The award of $4.5 million to McDarby is for compensatory damages. On Thursday, the jury will decide whether Merck should face punitive damages as well.
The jury also found that, under New Jersey consumer-fraud law, Merck misrepresented Vioxx's risks when it marketed the drug to physicians. Merck is accused of intentionally suppressing or omitting material information about Vioxx's risks in its marketing to doctors.
Merck faces a class-action lawsuit in a case brought by a New Jersey labor union that provides health benefits to its members.
Not good news on the desire to improve patient safety and general health care quality, according to a recent study released from HealthGrades, a leading healthcare rankings company. A press release concerning HealthGrades annual report, states,"Patient safety incidents in American hopsitals grew from 1.18 million to 1.24 million aong the 40 million hospitalizations covered under the Medicare program and incidents varied widely from state to state and among the best and worst hospitals."
You should read the full report for the rest of the findings. None of which appear to be terribly uplifting. Thanks to the HealthyPolicy blog for this information. The HealthyPolicy blog also has further helpful comments. [bm]
The papers are all abuzz this morning about the passage of a near-universal coverage law in Massachusetts yesterday. Here are some links:
- Bloomberg News
- Wall Street Journal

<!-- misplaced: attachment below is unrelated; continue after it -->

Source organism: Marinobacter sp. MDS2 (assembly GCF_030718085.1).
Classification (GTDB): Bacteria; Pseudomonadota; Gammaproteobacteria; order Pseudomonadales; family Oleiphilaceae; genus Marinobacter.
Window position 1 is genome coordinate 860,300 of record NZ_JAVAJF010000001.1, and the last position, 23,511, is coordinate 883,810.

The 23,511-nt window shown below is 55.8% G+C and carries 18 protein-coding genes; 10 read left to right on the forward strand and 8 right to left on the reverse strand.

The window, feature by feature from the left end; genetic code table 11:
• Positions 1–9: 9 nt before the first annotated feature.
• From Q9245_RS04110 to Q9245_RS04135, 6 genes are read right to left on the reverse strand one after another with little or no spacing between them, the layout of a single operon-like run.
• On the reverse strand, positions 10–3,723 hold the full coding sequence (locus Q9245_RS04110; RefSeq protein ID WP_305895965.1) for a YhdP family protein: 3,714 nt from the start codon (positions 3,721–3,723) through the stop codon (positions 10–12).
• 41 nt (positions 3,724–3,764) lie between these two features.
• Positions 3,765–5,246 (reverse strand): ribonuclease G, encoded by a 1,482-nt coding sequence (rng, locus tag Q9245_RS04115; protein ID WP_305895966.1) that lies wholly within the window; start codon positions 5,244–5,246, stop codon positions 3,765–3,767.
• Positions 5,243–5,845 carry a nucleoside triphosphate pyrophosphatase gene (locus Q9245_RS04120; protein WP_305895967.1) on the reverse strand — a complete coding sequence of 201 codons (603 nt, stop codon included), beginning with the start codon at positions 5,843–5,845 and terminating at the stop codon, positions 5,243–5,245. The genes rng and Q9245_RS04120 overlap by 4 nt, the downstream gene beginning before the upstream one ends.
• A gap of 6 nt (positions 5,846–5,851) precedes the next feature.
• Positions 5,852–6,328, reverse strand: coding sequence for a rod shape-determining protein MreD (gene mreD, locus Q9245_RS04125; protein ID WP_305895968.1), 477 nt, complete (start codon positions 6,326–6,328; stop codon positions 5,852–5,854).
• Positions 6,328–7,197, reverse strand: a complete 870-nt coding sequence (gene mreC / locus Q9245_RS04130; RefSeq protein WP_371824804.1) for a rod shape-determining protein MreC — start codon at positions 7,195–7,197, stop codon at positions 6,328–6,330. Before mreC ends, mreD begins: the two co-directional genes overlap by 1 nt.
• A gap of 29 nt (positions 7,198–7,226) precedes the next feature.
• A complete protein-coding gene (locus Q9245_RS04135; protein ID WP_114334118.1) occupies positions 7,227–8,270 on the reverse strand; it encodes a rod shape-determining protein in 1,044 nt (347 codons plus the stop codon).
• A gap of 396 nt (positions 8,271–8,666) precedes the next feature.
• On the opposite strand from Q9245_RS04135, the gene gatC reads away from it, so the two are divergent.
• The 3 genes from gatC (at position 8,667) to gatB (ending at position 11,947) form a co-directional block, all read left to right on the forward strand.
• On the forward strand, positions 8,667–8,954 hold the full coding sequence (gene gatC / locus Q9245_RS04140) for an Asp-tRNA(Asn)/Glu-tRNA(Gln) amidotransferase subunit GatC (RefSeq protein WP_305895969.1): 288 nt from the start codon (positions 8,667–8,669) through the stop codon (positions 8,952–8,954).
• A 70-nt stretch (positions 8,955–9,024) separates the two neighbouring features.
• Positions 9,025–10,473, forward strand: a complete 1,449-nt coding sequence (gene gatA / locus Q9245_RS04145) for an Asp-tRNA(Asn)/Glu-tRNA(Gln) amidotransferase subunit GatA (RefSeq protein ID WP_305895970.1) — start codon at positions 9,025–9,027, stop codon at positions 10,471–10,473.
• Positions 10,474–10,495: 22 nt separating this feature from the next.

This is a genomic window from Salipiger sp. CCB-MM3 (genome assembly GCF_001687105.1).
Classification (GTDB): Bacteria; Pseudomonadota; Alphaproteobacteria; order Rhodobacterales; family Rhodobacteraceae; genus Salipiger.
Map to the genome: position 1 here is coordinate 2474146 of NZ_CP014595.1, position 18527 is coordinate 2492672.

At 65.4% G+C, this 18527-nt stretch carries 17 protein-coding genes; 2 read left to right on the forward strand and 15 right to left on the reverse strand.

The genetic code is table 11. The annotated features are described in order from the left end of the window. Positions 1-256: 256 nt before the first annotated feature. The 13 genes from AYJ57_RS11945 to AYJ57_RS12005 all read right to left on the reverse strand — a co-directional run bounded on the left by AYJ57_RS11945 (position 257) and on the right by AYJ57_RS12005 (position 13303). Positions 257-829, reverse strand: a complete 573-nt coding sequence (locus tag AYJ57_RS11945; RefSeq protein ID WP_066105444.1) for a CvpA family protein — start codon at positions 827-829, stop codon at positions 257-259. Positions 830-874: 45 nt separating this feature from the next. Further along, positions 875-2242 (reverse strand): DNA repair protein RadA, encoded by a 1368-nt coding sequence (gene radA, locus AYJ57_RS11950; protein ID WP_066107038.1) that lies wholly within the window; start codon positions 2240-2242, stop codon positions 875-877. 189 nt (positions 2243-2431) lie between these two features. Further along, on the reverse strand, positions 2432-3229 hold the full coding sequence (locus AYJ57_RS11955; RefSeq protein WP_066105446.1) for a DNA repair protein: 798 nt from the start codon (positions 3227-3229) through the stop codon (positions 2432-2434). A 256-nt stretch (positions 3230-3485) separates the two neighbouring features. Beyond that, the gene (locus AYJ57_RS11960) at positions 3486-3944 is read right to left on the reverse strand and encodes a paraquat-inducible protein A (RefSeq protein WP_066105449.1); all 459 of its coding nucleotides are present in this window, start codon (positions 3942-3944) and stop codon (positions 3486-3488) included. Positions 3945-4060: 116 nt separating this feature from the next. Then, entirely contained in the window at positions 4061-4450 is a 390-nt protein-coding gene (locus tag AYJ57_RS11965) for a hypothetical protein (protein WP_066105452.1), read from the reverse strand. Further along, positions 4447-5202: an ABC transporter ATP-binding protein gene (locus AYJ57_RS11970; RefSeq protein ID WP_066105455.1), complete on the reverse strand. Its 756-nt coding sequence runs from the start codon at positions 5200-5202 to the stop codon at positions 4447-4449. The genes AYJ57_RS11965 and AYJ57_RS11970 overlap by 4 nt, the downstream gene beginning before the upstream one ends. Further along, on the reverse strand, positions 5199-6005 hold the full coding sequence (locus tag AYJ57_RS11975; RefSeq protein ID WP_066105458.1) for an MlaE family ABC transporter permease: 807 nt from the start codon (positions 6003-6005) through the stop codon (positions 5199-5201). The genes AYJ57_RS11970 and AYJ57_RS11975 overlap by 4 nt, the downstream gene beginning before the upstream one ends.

- Boston Globe
- Health Care Conference Report
Tuesday, April 4, 2006
The Washington Post reports on an interesting new scientific development that may help with the organ donor shortage in the United States - a development that does not rely on embryonic stem cells. According to the Post,
Researchers said yesterday that they have grown complete urinary bladders in a laboratory and transplanted them into patients, improving their health and achieving a Holy Grail of medicine: the first cultivation of working replacements for failing solid organs in people.
The "neo-bladders," each one grown in a small laboratory container from a pinch of a patient's own cells, have been working in seven young patients for an average of almost four years, according to a report released yesterday by the British journal the Lancet. The organs have remained free of the many complications that bedevil the conventional practice of surgically constructing bladders from other tissues.
If ongoing studies continue apace, the researchers said, they hope someday to offer patients more than a dozen other homegrown organs, including blood-vessel complexes, partial kidneys and perhaps hearts.
"It was really uncharted territory in terms of how you do these things," said Anthony Atala of Wake Forest University School of Medicine in Winston-Salem, N.C., who led the work with Alan Retik at Children's Hospital and Harvard Medical School in Boston. "We're very pleased with how well they're functioning."
Experts applauded the work as a coming of age for the long-struggling field of tissue engineering and as a possible way to bypass some of the controversy over embryonic stem cells.
Those versatile cells stir political trouble because obtaining them requires the destruction of human embryos. Although embryonic cells remain the most versatile biological building blocks, it now appears that at least some tissues, and even whole organs, can be generated without using the cells at all.